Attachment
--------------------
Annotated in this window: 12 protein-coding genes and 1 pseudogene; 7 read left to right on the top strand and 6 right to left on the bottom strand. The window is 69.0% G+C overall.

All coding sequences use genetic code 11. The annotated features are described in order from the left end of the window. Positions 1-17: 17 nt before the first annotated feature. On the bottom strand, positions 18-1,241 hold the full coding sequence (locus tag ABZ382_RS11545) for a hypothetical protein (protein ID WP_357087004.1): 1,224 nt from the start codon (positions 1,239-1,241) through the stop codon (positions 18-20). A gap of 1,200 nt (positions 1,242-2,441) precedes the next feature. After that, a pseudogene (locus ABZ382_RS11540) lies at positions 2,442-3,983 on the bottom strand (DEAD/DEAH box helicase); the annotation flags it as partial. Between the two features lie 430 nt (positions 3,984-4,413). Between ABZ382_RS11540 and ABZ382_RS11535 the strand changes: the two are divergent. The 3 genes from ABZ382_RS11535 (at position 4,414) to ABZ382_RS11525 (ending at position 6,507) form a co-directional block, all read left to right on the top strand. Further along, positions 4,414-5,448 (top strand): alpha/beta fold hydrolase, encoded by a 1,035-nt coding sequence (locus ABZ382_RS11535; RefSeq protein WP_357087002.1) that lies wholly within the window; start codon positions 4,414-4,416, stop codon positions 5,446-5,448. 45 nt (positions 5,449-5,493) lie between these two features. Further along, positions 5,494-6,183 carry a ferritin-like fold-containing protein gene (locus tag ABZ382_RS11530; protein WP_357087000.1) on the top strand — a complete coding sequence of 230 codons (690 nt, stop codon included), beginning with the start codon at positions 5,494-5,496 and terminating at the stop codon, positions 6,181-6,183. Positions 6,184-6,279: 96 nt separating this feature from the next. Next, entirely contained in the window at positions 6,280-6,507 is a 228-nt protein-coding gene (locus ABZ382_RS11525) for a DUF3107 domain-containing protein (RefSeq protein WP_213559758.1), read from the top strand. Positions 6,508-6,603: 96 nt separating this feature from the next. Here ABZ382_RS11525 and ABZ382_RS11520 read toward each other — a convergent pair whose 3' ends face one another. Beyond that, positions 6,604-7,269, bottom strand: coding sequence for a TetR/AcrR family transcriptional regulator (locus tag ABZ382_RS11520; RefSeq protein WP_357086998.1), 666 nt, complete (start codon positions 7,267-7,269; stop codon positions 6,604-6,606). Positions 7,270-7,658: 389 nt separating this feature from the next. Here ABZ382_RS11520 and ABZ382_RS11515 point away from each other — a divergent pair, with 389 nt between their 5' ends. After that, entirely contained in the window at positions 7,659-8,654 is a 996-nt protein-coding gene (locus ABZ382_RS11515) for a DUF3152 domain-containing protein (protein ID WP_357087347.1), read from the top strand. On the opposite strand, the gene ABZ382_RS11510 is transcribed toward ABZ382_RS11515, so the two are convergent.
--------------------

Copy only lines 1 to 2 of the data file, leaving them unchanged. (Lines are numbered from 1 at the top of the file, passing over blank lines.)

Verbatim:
Annotated in this window: 12 protein-coding genes and 1 pseudogene; 7 read left to right on the top strand and 6 right to left on the bottom strand. The window is 69.0% G+C overall.

All coding sequences use genetic code 11. The annotated features are described in order from the left end of the window. Positions 1-17: 17 nt before the first annotated feature. On the bottom strand, positions 18-1,241 hold the full coding sequence (locus tag ABZ382_RS11545) for a hypothetical protein (protein ID WP_357087004.1): 1,224 nt from the start codon (positions 1,239-1,241) through the stop codon (positions 18-20). A gap of 1,200 nt (positions 1,242-2,441) precedes the next feature. After that, a pseudogene (locus ABZ382_RS11540) lies at positions 2,442-3,983 on the bottom strand (DEAD/DEAH box helicase); the annotation flags it as partial. Between the two features lie 430 nt (positions 3,984-4,413). Between ABZ382_RS11540 and ABZ382_RS11535 the strand changes: the two are divergent. The 3 genes from ABZ382_RS11535 (at position 4,414) to ABZ382_RS11525 (ending at position 6,507) form a co-directional block, all read left to right on the top strand. Further along, positions 4,414-5,448 (top strand): alpha/beta fold hydrolase, encoded by a 1,035-nt coding sequence (locus ABZ382_RS11535; RefSeq protein WP_357087002.1) that lies wholly within the window; start codon positions 4,414-4,416, stop codon positions 5,446-5,448. 45 nt (positions 5,449-5,493) lie between these two features. Further along, positions 5,494-6,183 carry a ferritin-like fold-containing protein gene (locus tag ABZ382_RS11530; protein WP_357087000.1) on the top strand — a complete coding sequence of 230 codons (690 nt, stop codon included), beginning with the start codon at positions 5,494-5,496 and terminating at the stop codon, positions 6,181-6,183. Positions 6,184-6,279: 96 nt separating this feature from the next. Next, entirely contained in the window at positions 6,280-6,507 is a 228-nt protein-coding gene (locus ABZ382_RS11525) for a DUF3107 domain-containing protein (RefSeq protein WP_213559758.1), read from the top strand. Positions 6,508-6,603: 96 nt separating this feature from the next. Here ABZ382_RS11525 and ABZ382_RS11520 read toward each other — a convergent pair whose 3' ends face one another. Beyond that, positions 6,604-7,269, bottom strand: coding sequence for a TetR/AcrR family transcriptional regulator (locus tag ABZ382_RS11520; RefSeq protein WP_357086998.1), 666 nt, complete (start codon positions 7,267-7,269; stop codon positions 6,604-6,606). Positions 7,270-7,658: 389 nt separating this feature from the next. Here ABZ382_RS11520 and ABZ382_RS11515 point away from each other — a divergent pair, with 389 nt between their 5' ends. After that, entirely contained in the window at positions 7,659-8,654 is a 996-nt protein-coding gene (locus ABZ382_RS11515) for a DUF3152 domain-containing protein (protein ID WP_357087347.1), read from the top strand. On the opposite strand, the gene ABZ382_RS11510 is transcribed toward ABZ382_RS11515, so the two are convergent.